Santa Claus decided to disassemble his keyboard to clean it. After he returned all the keys back, he suddenly realized that some pairs of keys took each other's place! That is, Santa suspects that each key is either on its place, or on the place of another key, which is located exactly where the first key should be.
In order to make sure that he's right and restore the correct order of keys, Santa typed his favorite patter looking only to his keyboard.
You are given the Santa's favorite patter and the string he actually typed. Determine which pairs of keys could be mixed. Each key must occur in pairs at most once.
The input consists of only two strings s and t denoting the favorite Santa's patter and the resulting string. s and t are not empty and have the same length, which is at most 1000. Both strings consist only of lowercase English letters.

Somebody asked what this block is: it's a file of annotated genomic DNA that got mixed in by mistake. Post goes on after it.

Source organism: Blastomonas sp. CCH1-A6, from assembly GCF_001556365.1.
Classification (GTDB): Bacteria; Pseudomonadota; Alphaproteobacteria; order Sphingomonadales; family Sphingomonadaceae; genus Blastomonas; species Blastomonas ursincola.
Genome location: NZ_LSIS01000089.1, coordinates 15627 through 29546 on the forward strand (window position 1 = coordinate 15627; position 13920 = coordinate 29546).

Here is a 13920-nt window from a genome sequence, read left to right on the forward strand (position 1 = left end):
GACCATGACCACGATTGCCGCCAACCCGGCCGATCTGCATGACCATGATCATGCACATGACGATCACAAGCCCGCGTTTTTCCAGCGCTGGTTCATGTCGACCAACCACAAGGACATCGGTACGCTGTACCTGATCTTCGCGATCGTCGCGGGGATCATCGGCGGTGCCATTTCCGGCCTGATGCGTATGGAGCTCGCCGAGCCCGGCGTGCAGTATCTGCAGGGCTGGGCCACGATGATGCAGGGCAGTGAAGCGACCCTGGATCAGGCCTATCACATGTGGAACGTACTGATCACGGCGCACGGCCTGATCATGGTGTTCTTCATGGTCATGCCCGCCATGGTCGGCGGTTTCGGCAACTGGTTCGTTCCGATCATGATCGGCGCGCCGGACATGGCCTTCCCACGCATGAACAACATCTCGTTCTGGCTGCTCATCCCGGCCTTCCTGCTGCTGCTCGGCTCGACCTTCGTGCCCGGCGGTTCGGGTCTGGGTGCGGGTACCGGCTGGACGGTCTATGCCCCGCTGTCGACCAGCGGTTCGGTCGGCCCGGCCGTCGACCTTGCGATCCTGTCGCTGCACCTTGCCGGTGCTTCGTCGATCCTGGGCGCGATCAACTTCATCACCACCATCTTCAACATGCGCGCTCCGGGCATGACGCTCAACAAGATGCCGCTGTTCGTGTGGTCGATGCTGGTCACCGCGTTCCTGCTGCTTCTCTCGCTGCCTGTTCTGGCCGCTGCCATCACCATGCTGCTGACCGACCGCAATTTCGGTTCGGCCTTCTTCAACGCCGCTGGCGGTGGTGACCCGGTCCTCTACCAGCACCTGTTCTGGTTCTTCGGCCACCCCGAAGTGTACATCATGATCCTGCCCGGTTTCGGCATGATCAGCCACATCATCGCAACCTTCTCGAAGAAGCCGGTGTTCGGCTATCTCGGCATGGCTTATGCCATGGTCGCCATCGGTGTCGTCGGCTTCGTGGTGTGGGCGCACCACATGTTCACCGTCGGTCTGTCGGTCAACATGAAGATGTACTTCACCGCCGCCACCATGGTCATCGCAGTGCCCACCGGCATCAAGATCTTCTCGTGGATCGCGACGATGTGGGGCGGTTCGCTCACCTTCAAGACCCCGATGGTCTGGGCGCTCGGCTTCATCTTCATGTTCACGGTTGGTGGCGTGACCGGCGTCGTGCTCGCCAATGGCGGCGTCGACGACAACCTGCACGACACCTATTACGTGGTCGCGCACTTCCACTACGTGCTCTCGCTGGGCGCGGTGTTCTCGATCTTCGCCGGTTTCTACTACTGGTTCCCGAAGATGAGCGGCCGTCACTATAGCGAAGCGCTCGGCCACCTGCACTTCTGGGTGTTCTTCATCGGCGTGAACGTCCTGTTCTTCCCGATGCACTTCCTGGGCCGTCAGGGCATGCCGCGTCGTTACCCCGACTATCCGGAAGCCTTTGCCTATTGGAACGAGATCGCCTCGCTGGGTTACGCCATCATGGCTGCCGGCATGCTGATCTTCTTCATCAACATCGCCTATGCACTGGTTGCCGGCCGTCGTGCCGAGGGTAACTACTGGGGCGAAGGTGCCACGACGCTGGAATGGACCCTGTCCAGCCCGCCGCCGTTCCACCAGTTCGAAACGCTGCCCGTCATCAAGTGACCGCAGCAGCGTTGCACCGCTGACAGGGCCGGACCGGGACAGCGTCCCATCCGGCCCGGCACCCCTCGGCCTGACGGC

If Santa is wrong, and there is no way to divide some of keys into pairs and swap keys in each pair so that the keyboard will be fixed, print «-1» (without quotes).
Otherwise, the first line of output should contain the only integer k (k ≥ 0) — the number of pairs of keys that should be swapped. The following k lines should contain two space-separated letters each, denoting the keys which should be swapped. All printed letters must be distinct.
If there are several possible answers, print any of them. You are free to choose the order of the pairs and the order of keys in a pair.
Each letter must occur at most once. Santa considers the keyboard to be fixed if he can print his favorite patter without mistakes.